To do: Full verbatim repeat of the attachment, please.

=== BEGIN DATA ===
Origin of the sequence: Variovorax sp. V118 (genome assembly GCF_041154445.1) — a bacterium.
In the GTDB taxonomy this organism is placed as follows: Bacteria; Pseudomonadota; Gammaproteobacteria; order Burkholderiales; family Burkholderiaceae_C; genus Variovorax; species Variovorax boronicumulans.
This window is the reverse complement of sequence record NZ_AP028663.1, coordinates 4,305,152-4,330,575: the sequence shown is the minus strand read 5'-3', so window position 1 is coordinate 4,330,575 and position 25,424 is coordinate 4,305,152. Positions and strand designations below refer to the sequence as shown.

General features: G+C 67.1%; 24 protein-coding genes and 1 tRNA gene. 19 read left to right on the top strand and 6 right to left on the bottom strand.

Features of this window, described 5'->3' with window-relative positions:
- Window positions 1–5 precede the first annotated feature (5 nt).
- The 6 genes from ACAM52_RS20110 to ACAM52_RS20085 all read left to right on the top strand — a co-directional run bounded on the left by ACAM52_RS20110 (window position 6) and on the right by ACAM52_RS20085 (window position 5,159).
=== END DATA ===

Origin of the sequence: Variovorax sp. V118 (genome assembly GCF_041154445.1) — a bacterium.
In the GTDB taxonomy this organism is placed as follows: Bacteria; Pseudomonadota; Gammaproteobacteria; order Burkholderiales; family Burkholderiaceae_C; genus Variovorax; species Variovorax boronicumulans.
This window is the reverse complement of sequence record NZ_AP028663.1, coordinates 4,305,152-4,330,575: the sequence shown is the minus strand read 5'-3', so window position 1 is coordinate 4,330,575 and position 25,424 is coordinate 4,305,152. Positions and strand designations below refer to the sequence as shown.

General features: G+C 67.1%; 24 protein-coding genes and 1 tRNA gene. 19 read left to right on the top strand and 6 right to left on the bottom strand.

Features of this window, described 5'->3' with window-relative positions:
- Window positions 1–5 precede the first annotated feature (5 nt).
- The 6 genes from ACAM52_RS20110 to ACAM52_RS20085 all read left to right on the top strand — a co-directional run bounded on the left by ACAM52_RS20110 (window position 6) and on the right by ACAM52_RS20085 (window position 5,159).